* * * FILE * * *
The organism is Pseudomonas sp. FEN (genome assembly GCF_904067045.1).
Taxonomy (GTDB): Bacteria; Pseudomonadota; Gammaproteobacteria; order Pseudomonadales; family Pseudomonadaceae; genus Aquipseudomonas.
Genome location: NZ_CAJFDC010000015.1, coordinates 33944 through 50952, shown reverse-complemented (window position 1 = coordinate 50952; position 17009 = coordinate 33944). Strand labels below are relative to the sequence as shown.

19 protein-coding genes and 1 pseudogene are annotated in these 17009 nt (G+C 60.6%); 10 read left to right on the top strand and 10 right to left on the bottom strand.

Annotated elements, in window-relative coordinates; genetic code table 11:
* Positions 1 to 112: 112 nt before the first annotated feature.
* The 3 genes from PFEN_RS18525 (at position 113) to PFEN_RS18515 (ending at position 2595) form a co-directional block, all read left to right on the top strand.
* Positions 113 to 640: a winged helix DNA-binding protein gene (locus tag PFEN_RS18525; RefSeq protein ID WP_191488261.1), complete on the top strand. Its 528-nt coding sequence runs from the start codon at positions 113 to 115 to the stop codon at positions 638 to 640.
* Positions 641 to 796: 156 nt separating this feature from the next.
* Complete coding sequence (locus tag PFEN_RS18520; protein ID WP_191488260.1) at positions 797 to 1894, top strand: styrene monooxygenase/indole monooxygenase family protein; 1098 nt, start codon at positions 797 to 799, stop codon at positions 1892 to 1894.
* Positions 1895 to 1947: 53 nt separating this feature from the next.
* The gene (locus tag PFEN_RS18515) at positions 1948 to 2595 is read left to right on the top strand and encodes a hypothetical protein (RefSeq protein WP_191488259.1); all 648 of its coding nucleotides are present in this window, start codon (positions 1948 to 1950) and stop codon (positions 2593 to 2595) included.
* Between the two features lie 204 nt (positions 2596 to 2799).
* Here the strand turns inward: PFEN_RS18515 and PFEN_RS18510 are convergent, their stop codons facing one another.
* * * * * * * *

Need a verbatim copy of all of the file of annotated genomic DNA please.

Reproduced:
The organism is Pseudomonas sp. FEN (genome assembly GCF_904067045.1).
Taxonomy (GTDB): Bacteria; Pseudomonadota; Gammaproteobacteria; order Pseudomonadales; family Pseudomonadaceae; genus Aquipseudomonas.
Genome location: NZ_CAJFDC010000015.1, coordinates 33944 through 50952, shown reverse-complemented (window position 1 = coordinate 50952; position 17009 = coordinate 33944). Strand labels below are relative to the sequence as shown.

19 protein-coding genes and 1 pseudogene are annotated in these 17009 nt (G+C 60.6%); 10 read left to right on the top strand and 10 right to left on the bottom strand.

Annotated elements, in window-relative coordinates; genetic code table 11:
* Positions 1 to 112: 112 nt before the first annotated feature.
* The 3 genes from PFEN_RS18525 (at position 113) to PFEN_RS18515 (ending at position 2595) form a co-directional block, all read left to right on the top strand.
* Positions 113 to 640: a winged helix DNA-binding protein gene (locus tag PFEN_RS18525; RefSeq protein ID WP_191488261.1), complete on the top strand. Its 528-nt coding sequence runs from the start codon at positions 113 to 115 to the stop codon at positions 638 to 640.
* Positions 641 to 796: 156 nt separating this feature from the next.
* Complete coding sequence (locus tag PFEN_RS18520; protein ID WP_191488260.1) at positions 797 to 1894, top strand: styrene monooxygenase/indole monooxygenase family protein; 1098 nt, start codon at positions 797 to 799, stop codon at positions 1892 to 1894.
* Positions 1895 to 1947: 53 nt separating this feature from the next.
* The gene (locus tag PFEN_RS18515) at positions 1948 to 2595 is read left to right on the top strand and encodes a hypothetical protein (RefSeq protein WP_191488259.1); all 648 of its coding nucleotides are present in this window, start codon (positions 1948 to 1950) and stop codon (positions 2593 to 2595) included.
* Between the two features lie 204 nt (positions 2596 to 2799).
* Here the strand turns inward: PFEN_RS18515 and PFEN_RS18510 are convergent, their stop codons facing one another.